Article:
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Alvin's Compass

by Joseph Sheppard 5 months ago in Short Story
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A castaway's unreasonable approach to escape a deserted island

Alvin had a compass.

Becky watched him as he walked the beaches and rocks at the island’s edge, looking down at the compass and then out to sea. Whenever one of the other ragged settlers shuffled past he would put the compass away. Once the settler was out of sight, Alvin would pull it out and consult again.

For six months they had been stranded on the island. They were shipwrecked within sight of the shores they had hoped to tame and cultivate. It had been two months since the last expedition had left the island for those shores.

The captain and mate were the first to leave. They took four other sailors with them. They built a stout raft from the wreckage of their ship. It had a sail, rudder, and oars. The captain had studied the tides, plotted his course, and left when the tide was high.

The settlers were as confident as the captain and his men that they would reach the mainland shore. There it beckoned them- green and lush- less than two miles from their rocky island. The captain stood firmly in the bow of the vessel while the sailors pulled the oars and the raft was swept toward the mainland. The settlers cheered.

They watched as the raft steadily advanced toward the mainland and then suddenly was swept away, out to sea. They watched through the spyglass as the raft was broken to pieces on the same rocks that had broken the Daybreak and left them on the island. The raft was smashed again and again against the rocks. They saw the men’s heads bobbing up and down. They saw them swimming toward the rocks. Then they could see them no more. No one was washed back to the island.

The second group of sailors left a few weeks later. None of them was dressed so boldly as the captain. There were no cheers when the party left the island, this time with an ebbing tide. While still a short distance from the island, the current caught them and they were carried swiftly out to sea. They disappeared from the horizon as the sun went down.

Two other groups of settler men left the island. One group was brave- going to find help for the fading castaways. The other was desperate- a few men unable to bear their unrelenting fate. Both groups left on rafts of scraps and were broken on the rocks.

Now the settlers wandered the beaches. Most of them had stopped even looking in the direction of the green shores. Although the island was bare, they did not immediately starve. There were fish and crabs in the tide pools. There were gulls eggs in the nests on the cliff. There was a spring of water. But they became gaunt and quiet. And the weather got colder.

Alvin did not shuffle the beaches or stare out to sea. Alvin fished. One day while holding his slack line he saw a glimmer in the water. He dove and came up dripping- holding a bronze-colored metal box in his palm.

He loosened a latch and the casing opened on hinges. Alvin looked into the box for a long time. Then he began to walk, his eyes fixed on the box. He turned this way and that as he worked his way up the beach, but did not break his gaze. He did not fish again.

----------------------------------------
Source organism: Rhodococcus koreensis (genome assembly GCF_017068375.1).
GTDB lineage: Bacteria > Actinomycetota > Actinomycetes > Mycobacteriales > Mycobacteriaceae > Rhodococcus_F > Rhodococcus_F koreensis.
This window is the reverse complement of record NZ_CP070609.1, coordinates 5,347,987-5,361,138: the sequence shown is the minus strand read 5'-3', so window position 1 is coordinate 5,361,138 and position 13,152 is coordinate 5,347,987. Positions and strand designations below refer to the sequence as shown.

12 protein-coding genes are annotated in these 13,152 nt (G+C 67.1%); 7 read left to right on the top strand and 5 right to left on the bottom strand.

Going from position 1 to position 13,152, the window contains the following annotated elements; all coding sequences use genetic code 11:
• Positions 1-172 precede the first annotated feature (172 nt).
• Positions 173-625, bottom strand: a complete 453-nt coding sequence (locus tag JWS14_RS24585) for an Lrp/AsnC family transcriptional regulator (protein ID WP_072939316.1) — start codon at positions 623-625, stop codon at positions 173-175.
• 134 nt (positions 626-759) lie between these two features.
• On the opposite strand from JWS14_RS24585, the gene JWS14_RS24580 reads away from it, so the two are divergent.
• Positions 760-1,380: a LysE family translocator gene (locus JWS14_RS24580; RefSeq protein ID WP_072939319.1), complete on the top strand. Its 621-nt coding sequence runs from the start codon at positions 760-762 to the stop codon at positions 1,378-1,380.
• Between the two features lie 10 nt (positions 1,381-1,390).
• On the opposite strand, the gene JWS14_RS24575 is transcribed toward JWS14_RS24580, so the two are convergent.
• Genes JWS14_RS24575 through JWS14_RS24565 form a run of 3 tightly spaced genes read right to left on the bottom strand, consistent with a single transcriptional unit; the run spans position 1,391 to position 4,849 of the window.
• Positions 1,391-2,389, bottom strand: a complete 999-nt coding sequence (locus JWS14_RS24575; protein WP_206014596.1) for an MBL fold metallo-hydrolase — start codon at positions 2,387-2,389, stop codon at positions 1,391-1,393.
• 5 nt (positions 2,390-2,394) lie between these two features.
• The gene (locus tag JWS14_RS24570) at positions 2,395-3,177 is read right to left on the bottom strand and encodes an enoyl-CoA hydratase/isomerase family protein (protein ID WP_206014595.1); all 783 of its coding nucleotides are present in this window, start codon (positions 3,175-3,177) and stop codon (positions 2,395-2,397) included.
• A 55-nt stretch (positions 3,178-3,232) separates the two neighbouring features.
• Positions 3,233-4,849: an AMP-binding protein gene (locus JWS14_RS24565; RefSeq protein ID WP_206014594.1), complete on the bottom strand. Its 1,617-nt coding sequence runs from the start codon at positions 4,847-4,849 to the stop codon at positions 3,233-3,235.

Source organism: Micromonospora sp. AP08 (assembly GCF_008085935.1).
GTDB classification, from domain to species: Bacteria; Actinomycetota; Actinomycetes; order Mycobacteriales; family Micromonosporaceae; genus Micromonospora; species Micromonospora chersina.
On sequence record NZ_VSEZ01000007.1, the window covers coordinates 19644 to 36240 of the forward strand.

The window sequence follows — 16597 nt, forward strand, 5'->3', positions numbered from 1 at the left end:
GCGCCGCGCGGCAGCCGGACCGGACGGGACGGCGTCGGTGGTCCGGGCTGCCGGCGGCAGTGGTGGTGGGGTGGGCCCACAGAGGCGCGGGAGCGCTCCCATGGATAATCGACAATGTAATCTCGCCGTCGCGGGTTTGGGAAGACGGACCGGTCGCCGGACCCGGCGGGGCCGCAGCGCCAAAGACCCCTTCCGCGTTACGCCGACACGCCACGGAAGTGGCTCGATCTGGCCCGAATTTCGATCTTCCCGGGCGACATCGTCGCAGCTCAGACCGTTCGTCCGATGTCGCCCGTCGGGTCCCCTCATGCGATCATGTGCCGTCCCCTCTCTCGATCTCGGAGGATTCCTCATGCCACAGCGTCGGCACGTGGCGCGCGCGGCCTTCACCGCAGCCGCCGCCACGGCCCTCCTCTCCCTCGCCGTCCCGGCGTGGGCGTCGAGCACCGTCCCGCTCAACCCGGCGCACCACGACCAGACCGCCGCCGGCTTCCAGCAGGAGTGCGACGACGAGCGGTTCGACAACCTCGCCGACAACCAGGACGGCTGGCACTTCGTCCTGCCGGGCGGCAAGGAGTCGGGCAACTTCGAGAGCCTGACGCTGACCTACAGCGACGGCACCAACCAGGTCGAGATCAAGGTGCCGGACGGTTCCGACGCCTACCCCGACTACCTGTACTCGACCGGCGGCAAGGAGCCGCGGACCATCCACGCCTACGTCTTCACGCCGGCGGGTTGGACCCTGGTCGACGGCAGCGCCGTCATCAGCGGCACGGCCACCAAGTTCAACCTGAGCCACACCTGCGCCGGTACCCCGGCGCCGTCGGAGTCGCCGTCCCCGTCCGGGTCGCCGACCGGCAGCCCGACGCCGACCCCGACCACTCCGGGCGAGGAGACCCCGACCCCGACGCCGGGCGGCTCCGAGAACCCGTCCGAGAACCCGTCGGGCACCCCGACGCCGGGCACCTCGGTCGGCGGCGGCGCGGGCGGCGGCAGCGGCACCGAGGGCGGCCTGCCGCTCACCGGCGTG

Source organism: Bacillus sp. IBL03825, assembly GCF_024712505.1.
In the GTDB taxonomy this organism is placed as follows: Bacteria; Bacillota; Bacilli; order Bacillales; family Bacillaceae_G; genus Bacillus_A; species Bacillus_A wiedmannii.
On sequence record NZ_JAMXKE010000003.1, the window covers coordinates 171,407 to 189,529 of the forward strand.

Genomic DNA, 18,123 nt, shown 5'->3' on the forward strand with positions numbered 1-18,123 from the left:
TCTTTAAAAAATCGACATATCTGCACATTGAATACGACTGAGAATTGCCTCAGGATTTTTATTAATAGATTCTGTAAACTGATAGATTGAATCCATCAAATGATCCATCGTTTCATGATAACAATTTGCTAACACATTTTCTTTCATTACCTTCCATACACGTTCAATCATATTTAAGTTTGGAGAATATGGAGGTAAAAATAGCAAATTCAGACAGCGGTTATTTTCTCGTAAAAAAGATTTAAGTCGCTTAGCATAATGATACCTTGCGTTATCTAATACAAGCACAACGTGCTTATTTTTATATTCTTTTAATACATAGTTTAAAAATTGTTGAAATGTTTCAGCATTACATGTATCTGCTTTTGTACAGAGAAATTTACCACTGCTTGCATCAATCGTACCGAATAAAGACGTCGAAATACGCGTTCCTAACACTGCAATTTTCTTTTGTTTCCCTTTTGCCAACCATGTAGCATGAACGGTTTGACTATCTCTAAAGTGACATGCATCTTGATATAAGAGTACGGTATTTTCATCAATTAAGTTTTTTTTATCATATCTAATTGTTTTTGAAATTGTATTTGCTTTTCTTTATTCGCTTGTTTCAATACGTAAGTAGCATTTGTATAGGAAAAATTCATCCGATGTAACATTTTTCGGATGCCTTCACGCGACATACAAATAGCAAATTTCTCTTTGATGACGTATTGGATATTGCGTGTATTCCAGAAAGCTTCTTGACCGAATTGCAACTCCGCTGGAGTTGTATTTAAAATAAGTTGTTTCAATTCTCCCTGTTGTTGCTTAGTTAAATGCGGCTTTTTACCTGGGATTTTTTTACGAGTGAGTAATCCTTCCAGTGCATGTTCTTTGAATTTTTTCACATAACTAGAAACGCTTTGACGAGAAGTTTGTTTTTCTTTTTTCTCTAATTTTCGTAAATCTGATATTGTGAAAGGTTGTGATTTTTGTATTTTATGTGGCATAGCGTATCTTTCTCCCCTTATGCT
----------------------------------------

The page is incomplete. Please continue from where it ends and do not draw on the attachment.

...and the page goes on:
Becky watched as he walked deserted beaches, his eyes leaving the compass only to glance across to the green shores. One night she saw him swim into the quiet sea-side bay, the compass tied to a floating plank that he pulled behind him. He would swim some yards, consult the compass, and then swim further. He disappeared into the darkness and then emerged from the bay some two hours later, wet and confident.

The next evening Alvin approached the spot on the sandy beach where settlers slept on clear nights. Many had already stretched out for the evening. Alvin broke their silence:

“I am going to leave for the mainland. I want you all to come with me.”

No one had spoken of the mainland since the last failed expedition. All those bold or desperate enough to try crossing were now dead. The remainder were choosing winter exposure on the island over the near-certain outcome of a crossing. Only one settler verbally acknowledged Alvin before turning in.

“You’re mad.”

But in the coming days, Alvin sought each of them out. They tried to avoid him, but he insisted. He forced the subject and answered the questions that his persistence provoked.

They had little wood left on the island. How would they build a raft?

They would swim, holding onto driftwood and scraps from The Daybreak to help keep them afloat. The children could perch on the driftwood as the parents pulled them along.

Everyone else had been swept out to sea or pounded into the rocks. How would their fate be any different?

They would leave from the sea-side of the island- not the side facing the mainland. The current would sweep them out to sea, around the rocks, and back to the mainland.

They did not know these waters- the rocks, the reefs, and surprising currents. These had caused the ruin of the Daybreak as it approached the mainland. No one, not even the captain, had been able to reach the mainland. How would this be any different?

Well, Alvin had a compass. He explained that his compass did not point north, but rather indicated the way through the currents to the mainland.